Like a fast bowler who has found his rhythm, Imran Khan has now hit the sweet spot of Pakistani politics.
His campaign, which has for long focussed primarily on corrupt politicians, has unsurprisingly found enormous resonance, particularly among Pakistan’s hitherto-apolitical youth. In the same way that an anti-corruption crusade waged in India by a “political outsider” has energised people, Imran Khan is riding widespread public disgust with corruption.
With other hot-button issues too, his campaign promises enjoy traction among his audiences. For instance, his pledge to renegotiate – on Pakistan’s terms – the country’s ‘failed marriage’ with the US in the “war on terror” in Afghanistan and Pakistan has proved hugely popular among a people who believe, with an inadequate understanding about Pakistan’s jihadi history, that their country is paying the price for America’s war.
By claiming, however improbably, that he would lord it over the military and the ISI if he became prime minister, Imran Khan also feeds off a lingering yearning among the enfeebled civil society to “take back their country” from the ISI-military establishment, which has justifiably come to be seen as the real and only power centre in Pakistan. Even if such claims are lampooned by cartoonists, and even if he is perceived to enjoy the moral – and perhaps material – backing of the ISI.
The virtual abdication of the throne by president Asif Ali Zardari on grounds of ill health, and the uncertainty that hangs over the democratically elected government, also sets up the right enabling conditions for a change of guard.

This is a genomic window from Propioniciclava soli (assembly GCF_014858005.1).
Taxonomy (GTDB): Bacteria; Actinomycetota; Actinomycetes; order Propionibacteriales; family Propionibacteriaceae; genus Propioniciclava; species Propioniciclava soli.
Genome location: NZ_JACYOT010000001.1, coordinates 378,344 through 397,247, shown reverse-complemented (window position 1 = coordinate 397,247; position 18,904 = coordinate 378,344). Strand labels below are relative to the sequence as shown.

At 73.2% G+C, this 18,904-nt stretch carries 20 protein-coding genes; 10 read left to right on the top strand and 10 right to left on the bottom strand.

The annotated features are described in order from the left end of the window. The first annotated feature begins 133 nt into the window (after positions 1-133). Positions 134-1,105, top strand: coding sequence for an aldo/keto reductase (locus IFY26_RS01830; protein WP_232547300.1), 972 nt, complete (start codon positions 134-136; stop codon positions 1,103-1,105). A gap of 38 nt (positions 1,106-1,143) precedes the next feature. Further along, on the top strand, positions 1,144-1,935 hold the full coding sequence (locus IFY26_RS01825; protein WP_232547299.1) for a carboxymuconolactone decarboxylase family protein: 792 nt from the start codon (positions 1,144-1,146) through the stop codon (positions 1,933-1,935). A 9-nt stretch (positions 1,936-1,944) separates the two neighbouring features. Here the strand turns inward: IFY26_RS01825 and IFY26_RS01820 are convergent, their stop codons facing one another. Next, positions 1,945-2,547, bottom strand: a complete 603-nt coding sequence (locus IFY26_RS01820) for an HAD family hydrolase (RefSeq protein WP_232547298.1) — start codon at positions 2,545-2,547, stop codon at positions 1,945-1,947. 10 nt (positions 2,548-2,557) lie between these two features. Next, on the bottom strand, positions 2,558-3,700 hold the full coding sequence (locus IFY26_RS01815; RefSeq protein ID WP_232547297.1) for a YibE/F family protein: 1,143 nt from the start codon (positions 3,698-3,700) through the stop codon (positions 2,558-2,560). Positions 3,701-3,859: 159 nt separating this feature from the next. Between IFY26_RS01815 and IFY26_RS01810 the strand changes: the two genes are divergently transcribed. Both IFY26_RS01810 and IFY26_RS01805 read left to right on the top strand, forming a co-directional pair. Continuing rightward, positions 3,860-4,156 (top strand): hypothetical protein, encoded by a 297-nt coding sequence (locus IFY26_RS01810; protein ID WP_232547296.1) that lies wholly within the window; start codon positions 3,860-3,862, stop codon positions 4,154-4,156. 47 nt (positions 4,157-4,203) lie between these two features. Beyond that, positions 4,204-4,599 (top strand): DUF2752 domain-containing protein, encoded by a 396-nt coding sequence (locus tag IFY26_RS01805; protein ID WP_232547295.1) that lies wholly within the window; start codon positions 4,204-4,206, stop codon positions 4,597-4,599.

For the ISI too, such a change would be welcome. Its intense distrust of the Zardari government was validated by the recent Memogate episode, which revealed that an insecure Zardari was secretly negotiating with the US administration to defang the ISI – and ensure his own political survival. In the lexicon of the ISI, that is high treason: which may account for why Zardari does not relish the prospect of returning to Pakistan.
Even the US has opened a channel of communication with Imran Khan as a hedging strategy , given the recent strains with the Zardari-Geelani government. At a recent meeting with US ambassador to Pakistan Cameron Munter, Imran reportedly said that he would be “absolutely comfortable” working with the US on all issues, including the war on terror. Similarly, the ambassador is believed to have expressed satisfaction that the US could do business with Imran.
In other words, for all the bluster about “taming” the ISI-military establishment and “taking on” the US, Imran Khan will likely remain an establishment politician who will play within the larger rules set by the real powers behind the throne.
There is, of course, no certainty that Imran Khan will become prime minister. His party’s hold on the non-urban electorate is infirm. But it’s a fair bet that even if he does find his way to the top job, he’s unlikely to radically alter the power balance either between the civilian government and the military-ISI complex or with the US administration.
For all his charisma, Imran Khan may not be a game-changer in politics in the same way that he was on the cricketing field.